Trends in Commercial-Vehicle Spring Suspension 390135

THOUGH “commercial vehicles” include motor trucks, omnibuses, and railcars, this paper discusses only the springing of the first two types. Railcar suspension is primarily a railroad development, and thus its problems are much different from those of automotive road vehicles.
A review of the fundamentals of spring suspension is given, outlining the requirements for comfort of the passengers of motor buses, or the safety from damage of the merchandise carried in motor trucks. The special problems peculiar to commercial-vehicle springing, as compared with the passenger automobile, will be discussed, notably the difficulty of obtaining satisfactory riding qualities, long life of springs, and reasonable limitation of side-sway, throughout much wider ranges of loading.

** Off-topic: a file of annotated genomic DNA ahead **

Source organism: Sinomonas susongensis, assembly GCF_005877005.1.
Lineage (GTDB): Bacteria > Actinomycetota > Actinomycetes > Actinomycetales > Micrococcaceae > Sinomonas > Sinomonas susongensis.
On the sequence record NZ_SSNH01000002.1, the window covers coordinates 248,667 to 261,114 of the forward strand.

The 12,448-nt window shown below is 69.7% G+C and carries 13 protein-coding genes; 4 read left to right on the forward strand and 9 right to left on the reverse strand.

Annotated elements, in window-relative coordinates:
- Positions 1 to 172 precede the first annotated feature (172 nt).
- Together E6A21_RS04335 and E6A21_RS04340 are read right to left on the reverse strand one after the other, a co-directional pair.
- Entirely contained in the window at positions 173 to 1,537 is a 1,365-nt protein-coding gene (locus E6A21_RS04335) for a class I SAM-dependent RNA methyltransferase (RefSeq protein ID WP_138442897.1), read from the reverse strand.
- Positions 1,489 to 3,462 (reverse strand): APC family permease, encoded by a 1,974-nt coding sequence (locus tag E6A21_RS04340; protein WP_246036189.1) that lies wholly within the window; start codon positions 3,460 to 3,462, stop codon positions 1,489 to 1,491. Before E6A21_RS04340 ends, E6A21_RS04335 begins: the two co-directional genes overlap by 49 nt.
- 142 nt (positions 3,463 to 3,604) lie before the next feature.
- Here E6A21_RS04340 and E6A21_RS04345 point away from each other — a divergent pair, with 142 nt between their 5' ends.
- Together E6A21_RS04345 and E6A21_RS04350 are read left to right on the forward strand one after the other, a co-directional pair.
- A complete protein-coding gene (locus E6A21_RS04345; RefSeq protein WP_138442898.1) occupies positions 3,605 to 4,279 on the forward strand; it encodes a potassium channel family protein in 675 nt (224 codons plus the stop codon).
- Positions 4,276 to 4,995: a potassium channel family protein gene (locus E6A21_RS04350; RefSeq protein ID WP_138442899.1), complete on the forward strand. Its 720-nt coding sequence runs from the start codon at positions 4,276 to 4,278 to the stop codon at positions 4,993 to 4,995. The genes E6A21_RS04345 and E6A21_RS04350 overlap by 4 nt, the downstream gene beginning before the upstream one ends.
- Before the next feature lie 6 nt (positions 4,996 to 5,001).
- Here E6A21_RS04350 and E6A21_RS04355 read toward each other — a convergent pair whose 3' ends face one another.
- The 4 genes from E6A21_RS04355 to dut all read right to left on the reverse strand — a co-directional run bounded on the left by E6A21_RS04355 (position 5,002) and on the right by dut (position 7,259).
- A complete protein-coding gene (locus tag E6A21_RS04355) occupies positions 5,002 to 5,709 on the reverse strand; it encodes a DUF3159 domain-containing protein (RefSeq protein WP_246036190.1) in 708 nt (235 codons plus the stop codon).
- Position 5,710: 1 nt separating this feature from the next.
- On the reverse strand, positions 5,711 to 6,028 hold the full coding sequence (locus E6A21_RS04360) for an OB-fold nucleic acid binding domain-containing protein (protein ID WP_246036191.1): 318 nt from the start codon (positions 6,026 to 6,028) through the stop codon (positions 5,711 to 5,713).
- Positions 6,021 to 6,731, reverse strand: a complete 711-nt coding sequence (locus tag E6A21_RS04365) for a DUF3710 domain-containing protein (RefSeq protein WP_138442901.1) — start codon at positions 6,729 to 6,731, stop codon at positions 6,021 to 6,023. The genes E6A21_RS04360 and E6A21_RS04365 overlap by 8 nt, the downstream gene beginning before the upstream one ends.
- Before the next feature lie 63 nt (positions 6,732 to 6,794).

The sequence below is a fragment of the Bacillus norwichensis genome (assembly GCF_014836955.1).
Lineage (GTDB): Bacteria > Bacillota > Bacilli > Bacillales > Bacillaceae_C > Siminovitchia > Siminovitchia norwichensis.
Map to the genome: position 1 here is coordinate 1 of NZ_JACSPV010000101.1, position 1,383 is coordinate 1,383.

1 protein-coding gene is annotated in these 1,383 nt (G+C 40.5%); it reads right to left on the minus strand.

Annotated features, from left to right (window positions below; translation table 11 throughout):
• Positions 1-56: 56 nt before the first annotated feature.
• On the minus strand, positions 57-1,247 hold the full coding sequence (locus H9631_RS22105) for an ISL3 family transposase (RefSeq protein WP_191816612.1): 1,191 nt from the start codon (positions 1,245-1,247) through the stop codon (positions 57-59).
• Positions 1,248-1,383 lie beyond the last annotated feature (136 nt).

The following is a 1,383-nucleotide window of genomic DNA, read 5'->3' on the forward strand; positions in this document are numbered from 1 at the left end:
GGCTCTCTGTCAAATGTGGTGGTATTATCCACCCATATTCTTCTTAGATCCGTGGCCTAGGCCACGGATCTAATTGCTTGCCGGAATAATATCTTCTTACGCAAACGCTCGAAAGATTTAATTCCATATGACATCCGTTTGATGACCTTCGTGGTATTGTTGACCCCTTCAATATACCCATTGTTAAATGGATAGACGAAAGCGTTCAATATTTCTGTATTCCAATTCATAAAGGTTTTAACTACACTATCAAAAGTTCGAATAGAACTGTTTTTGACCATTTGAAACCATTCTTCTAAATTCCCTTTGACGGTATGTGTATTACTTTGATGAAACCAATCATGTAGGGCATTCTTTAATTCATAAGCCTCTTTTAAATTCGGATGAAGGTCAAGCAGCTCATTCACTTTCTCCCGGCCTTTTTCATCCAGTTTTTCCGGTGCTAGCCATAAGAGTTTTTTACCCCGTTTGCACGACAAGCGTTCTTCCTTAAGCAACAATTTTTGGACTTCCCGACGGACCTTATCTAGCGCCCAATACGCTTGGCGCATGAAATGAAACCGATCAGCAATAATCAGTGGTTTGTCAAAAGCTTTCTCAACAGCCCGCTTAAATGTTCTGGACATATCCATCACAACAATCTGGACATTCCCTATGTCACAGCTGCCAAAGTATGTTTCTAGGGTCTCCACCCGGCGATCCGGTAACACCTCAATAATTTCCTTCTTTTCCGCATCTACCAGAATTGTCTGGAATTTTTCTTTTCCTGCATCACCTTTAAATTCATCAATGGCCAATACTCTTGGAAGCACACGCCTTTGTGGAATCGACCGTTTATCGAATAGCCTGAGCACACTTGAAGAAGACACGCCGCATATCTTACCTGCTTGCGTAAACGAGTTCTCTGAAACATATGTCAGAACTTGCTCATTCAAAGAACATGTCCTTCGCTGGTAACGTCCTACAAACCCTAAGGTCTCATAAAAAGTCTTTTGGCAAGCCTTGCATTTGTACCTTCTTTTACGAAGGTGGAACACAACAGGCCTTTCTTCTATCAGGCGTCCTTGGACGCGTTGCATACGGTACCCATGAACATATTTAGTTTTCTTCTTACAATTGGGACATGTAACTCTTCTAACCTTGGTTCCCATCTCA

Various methods of meeting the problems will be described, some already familiar through common usage, whereas others, though promising in the experimental stages, are not as yet commercial.


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